• Your class definition should end with ClassDef(MyClassName, 1)
  • Your class implementation should have ClassImp(MyClassName) in it

ROOT provides rootcling and genreflex (a legacy interface to rootcling) binaries which produce the source files required to build the dictionary. It also defines root_generate_dictionary, a CMake function to invoke rootcling during the build process.

To load this function, first include the ROOT macros:

# For ROOT versions than 6.16, things break
# if nothing is in the global include list!

The if(...) condition is added to fix a bug in the NewMacros file that causes dictionary generation to fail if there is not at least one global include directory or a inc folder. Here I'm including a non-existent directory just to make it work. There is no ROOT_NONEXISTENT_DIRECTORY_HACK directory.

rootcling uses a special header file with a specific formula to determine which parts to generate dictionaries for. The name of this file may have any prefix, but must end with LinkDef.h. Once you have written this header file, the dictionary generation function can be invoked.

Manually building the dictionary

Sometimes, you might want to ask ROOT to generate the dictionary, and then add the source file to your library target yourself. You can call the root_generate_dictionary with the name of the dictionary, e.g. G__Example, any required header files, and finally the special LinkDef.h file, listed after LINKDEF:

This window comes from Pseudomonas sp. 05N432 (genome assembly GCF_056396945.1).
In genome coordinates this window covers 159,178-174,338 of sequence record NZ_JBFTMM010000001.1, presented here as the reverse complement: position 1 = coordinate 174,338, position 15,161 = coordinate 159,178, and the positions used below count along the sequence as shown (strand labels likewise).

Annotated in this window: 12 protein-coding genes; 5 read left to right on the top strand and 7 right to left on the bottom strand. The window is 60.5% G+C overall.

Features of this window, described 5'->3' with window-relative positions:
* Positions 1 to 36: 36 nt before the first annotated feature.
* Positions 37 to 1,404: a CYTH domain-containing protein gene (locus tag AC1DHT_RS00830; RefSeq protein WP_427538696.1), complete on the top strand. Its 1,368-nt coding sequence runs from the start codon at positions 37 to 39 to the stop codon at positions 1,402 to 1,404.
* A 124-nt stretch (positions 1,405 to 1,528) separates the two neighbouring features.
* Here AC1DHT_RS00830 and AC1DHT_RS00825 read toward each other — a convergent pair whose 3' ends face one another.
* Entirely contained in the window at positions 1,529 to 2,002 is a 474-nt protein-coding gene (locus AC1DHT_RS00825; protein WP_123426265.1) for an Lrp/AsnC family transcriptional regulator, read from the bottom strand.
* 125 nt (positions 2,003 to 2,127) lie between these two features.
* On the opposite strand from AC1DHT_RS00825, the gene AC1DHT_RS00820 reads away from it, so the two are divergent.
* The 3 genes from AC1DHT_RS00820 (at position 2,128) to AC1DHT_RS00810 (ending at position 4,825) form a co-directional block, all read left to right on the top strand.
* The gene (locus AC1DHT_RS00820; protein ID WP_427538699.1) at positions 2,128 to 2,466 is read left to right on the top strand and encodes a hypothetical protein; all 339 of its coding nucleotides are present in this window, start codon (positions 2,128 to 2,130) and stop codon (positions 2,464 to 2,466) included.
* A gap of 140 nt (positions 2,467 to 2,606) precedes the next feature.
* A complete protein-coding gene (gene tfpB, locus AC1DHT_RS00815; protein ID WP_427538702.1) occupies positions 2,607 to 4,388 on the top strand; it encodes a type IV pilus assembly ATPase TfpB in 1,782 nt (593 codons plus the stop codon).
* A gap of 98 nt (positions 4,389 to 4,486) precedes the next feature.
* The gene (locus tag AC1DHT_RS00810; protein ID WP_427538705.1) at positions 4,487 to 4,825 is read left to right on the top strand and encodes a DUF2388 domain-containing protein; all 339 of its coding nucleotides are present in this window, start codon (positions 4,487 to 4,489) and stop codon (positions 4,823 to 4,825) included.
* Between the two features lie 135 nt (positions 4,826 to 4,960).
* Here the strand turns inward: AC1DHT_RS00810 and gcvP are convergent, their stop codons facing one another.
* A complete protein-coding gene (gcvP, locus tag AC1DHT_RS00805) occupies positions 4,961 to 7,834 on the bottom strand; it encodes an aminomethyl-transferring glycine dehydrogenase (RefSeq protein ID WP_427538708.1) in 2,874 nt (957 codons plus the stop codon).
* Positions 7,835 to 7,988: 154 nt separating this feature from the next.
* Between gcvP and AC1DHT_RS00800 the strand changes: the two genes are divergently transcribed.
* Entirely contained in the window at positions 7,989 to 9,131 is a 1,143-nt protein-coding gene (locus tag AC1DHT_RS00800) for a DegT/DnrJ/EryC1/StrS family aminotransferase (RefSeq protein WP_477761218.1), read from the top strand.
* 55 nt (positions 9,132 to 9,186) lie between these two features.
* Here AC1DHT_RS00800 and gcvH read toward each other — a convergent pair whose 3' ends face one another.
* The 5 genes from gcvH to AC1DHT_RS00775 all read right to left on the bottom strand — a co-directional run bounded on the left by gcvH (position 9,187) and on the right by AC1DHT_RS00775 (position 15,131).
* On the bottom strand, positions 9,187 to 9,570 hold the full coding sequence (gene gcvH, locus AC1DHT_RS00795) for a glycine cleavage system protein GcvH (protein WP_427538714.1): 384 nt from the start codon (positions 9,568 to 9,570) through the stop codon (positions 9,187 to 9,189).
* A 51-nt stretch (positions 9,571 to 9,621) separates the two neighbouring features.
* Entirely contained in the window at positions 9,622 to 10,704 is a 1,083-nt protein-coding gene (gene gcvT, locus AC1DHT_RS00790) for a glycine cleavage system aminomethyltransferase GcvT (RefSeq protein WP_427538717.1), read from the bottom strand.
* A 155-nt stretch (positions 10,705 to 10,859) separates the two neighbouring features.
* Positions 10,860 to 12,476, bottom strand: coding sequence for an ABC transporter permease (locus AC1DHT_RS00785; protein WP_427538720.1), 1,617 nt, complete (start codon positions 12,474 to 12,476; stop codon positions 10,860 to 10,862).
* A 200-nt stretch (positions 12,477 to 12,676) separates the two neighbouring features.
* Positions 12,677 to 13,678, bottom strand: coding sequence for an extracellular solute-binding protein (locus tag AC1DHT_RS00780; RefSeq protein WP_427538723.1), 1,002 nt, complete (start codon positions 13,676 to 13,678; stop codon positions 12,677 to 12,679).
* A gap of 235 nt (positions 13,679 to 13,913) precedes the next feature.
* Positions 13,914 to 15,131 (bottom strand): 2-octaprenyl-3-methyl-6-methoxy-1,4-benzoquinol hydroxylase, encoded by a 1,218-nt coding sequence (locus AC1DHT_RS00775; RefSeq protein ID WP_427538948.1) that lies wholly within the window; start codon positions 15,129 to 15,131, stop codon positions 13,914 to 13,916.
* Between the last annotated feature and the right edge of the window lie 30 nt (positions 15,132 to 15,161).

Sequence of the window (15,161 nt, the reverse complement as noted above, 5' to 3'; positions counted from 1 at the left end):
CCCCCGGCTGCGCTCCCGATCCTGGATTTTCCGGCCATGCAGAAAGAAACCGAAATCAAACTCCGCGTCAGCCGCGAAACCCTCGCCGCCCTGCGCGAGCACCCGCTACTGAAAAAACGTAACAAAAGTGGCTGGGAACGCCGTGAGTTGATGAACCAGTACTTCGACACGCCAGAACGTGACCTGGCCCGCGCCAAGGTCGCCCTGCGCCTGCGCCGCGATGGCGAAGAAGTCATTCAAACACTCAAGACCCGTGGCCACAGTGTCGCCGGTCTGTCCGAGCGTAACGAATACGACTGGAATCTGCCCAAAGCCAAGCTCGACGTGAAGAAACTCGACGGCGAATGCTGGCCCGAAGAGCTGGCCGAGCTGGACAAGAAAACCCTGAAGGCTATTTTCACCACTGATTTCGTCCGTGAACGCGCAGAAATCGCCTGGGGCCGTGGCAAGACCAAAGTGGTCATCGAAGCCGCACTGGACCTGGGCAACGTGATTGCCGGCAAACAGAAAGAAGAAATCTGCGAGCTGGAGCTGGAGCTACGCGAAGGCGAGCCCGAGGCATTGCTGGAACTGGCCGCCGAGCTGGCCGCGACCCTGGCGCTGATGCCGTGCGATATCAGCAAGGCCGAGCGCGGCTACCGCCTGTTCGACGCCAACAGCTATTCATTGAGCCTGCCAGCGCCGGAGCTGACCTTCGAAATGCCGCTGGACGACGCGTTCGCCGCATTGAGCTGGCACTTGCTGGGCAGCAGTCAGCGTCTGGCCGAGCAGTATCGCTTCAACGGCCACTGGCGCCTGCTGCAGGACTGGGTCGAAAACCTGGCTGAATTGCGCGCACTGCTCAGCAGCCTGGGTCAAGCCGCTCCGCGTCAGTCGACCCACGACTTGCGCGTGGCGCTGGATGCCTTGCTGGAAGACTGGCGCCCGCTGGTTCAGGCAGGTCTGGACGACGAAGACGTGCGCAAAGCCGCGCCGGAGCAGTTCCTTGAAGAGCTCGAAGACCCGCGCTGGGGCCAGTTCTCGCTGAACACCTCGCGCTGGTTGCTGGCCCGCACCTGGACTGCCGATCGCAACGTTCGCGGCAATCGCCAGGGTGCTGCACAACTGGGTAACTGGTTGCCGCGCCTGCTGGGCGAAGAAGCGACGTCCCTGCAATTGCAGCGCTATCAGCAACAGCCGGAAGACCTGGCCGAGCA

root_generate_dictionary(G__Example Example.h LINKDEF ExampleLinkDef.h)

This command will create three files:

  • ${NAME}.cxx: This file should be included in your sources when you make your library.
  • lib{NAME}.rootmap (G__ prefix removed): The rootmap file in plain text
  • lib{NAME}_rdict.pcm (G__ prefix removed): A ROOT pre-compiled module file The name (${NAME}) of the targetthat you must create is determined by the dictionary name; if the dictionary name starts with G__, it will be removed. Otherwise, the name is used directly.

The final two output files must sit next to the library output. This is done by checking CMAKE_LIBRARY_OUTPUT_DIRECTORY (it will not pick up local target settings). If you have a libdir set but you don't have (global) install locations set, you'll also need to set ARG_NOINSTALL to TRUE.

Building the dictionary with an existing target

Instead of manually adding the generated to your library sources, you can ask ROOT to do this for you by passing a MODULE argument. This argument should specify the name of an existing build target:

root_generate_dictionary(G__Example Example.h MODULE Example LINKDEF ExampleLinkDef.h)

The full name of the dictionary (e.g. G__Example) should not be identical to the MODULE argument.

Using Old ROOT

If you really have to use older ROOT, you'll need something like this:

# ROOT targets are missing includes and flags in ROOT 6.10 and 6.12
set_property(TARGET ROOT::Core PROPERTY

# Early ROOT does not include the flags required on targets

# ROOT 6.14 and earlier have a spacing bug in the linker flags

# Fix for ROOT_CXX_FLAGS not actually being a CMake list

# Add definitions
foreach(_flag ${ROOT_EXE_LINKER_FLAG_LIST})
    # Remove -D or /D if present
    string(REGEX REPLACE [=[^[-//]D]=] "" _flag ${_flag})

# This also fixes a bug in the linker flags

# Make sure you link with ROOT::Flags_CXX too!